Recently I wrote a novel that I had an idea for and only one or two characters in my mind but the rest I made up as I went along. The way I was doing it made me a bit uncertain. I was listening to the story, rather than driving it. I was pretty sure it was a mish mash and not that good. (I may still be right.) But there was something honest, important to me, and artistic about it all. I kept going with what the voice of the story wanted to do.
Eventually I finished enough drafts and thought, Okay, let me send this to my agent. She could be rough on me so I was a bit nervous. But she’ll tell me what is wrong with it.
I gave it to a friend of mine and she told me it was “funny and sly and charming.” It was? I had no idea. Maybe she doesn’t know what she is talking about.
My agent finally wrote back. I dreaded opening the email. She’s going to see through my uncertainty, my risks that didn’t work. In short, she approved it quicker than she had other work and says she will sell it. We’ll see if she does. There are no guarantees. But I write this because I was confirmed in something that writers go through.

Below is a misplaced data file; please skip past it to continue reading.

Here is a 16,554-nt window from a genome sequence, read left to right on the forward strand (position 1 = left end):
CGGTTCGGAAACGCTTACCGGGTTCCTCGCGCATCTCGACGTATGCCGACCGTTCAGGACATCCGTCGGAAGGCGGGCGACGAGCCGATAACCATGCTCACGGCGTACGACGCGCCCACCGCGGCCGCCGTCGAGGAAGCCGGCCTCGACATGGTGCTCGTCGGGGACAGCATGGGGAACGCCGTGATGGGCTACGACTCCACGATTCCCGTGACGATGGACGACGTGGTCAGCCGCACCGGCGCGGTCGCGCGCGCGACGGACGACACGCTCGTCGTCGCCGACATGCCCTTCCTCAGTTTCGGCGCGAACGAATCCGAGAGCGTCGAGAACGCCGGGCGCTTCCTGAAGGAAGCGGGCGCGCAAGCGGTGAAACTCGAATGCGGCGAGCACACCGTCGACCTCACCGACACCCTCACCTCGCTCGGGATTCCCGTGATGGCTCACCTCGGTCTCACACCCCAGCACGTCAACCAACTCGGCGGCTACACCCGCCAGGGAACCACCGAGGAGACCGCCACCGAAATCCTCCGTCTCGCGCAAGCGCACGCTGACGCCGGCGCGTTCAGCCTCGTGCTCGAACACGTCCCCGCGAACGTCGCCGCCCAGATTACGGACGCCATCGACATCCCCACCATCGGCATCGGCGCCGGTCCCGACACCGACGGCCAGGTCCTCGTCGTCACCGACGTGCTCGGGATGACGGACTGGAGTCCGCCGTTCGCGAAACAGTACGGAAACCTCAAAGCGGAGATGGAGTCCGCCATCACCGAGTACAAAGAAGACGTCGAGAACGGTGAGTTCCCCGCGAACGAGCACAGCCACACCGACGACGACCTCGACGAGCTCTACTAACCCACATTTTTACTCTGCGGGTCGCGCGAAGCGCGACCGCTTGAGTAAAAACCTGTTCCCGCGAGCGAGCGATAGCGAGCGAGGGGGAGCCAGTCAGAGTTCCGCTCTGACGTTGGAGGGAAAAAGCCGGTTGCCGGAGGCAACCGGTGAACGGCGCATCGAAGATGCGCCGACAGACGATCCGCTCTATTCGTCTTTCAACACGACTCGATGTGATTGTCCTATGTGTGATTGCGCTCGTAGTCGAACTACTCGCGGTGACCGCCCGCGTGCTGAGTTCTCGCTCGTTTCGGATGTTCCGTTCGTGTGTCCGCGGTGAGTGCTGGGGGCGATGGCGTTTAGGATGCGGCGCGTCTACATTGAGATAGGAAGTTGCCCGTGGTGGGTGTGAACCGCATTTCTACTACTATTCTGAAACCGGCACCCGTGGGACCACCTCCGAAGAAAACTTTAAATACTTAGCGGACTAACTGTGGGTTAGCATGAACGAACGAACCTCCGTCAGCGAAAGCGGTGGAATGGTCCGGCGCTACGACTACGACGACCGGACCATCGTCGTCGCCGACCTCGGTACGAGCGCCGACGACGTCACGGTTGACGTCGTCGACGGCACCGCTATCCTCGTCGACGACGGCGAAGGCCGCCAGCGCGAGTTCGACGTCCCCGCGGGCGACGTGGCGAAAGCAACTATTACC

We don’t know. We think it’s good. We’re off. We think it’s bad. We’re off. We can’t tell. Students often come in and tell me their work is not good and it is. Students often think they have something wonderful and it isn’t. I have learned the hard way now, many times, that authors are not great judges of their own work. How often have I seen famous authors say in an interview that a certain book of theirs is their favorite and it’s usually the one no one knows about?
Our own taste is made up of our own personal demons and personal hopes and projections. It’s the reader who really knows and that is as it should be.
Lesson here? Get readers or a coach you trust. We’re not always the best judge of our own work. And what we think is not good may just be the nakedness of our vulnerability in having told the emotional truth.